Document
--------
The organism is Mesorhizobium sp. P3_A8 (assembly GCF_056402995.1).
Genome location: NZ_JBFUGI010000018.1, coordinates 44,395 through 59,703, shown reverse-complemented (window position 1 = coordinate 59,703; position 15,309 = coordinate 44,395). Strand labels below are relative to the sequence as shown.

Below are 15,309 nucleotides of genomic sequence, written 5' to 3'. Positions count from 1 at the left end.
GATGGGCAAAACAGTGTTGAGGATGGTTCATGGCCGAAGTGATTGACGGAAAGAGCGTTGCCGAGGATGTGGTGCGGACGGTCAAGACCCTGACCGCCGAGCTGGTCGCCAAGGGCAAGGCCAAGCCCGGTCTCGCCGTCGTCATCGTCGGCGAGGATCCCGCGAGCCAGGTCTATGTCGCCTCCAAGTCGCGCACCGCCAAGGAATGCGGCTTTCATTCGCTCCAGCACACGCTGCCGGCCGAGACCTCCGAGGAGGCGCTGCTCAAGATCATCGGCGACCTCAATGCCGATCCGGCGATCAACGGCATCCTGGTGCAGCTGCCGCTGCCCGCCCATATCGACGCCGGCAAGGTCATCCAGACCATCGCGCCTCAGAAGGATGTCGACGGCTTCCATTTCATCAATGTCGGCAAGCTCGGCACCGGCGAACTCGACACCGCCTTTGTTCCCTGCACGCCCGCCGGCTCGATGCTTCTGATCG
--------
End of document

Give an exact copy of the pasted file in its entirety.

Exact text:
The organism is Mesorhizobium sp. P3_A8 (assembly GCF_056402995.1).
Genome location: NZ_JBFUGI010000018.1, coordinates 44,395 through 59,703, shown reverse-complemented (window position 1 = coordinate 59,703; position 15,309 = coordinate 44,395). Strand labels below are relative to the sequence as shown.

Below are 15,309 nucleotides of genomic sequence, written 5' to 3'. Positions count from 1 at the left end.
GATGGGCAAAACAGTGTTGAGGATGGTTCATGGCCGAAGTGATTGACGGAAAGAGCGTTGCCGAGGATGTGGTGCGGACGGTCAAGACCCTGACCGCCGAGCTGGTCGCCAAGGGCAAGGCCAAGCCCGGTCTCGCCGTCGTCATCGTCGGCGAGGATCCCGCGAGCCAGGTCTATGTCGCCTCCAAGTCGCGCACCGCCAAGGAATGCGGCTTTCATTCGCTCCAGCACACGCTGCCGGCCGAGACCTCCGAGGAGGCGCTGCTCAAGATCATCGGCGACCTCAATGCCGATCCGGCGATCAACGGCATCCTGGTGCAGCTGCCGCTGCCCGCCCATATCGACGCCGGCAAGGTCATCCAGACCATCGCGCCTCAGAAGGATGTCGACGGCTTCCATTTCATCAATGTCGGCAAGCTCGGCACCGGCGAACTCGACACCGCCTTTGTTCCCTGCACGCCCGCCGGCTCGATGCTTCTGATCG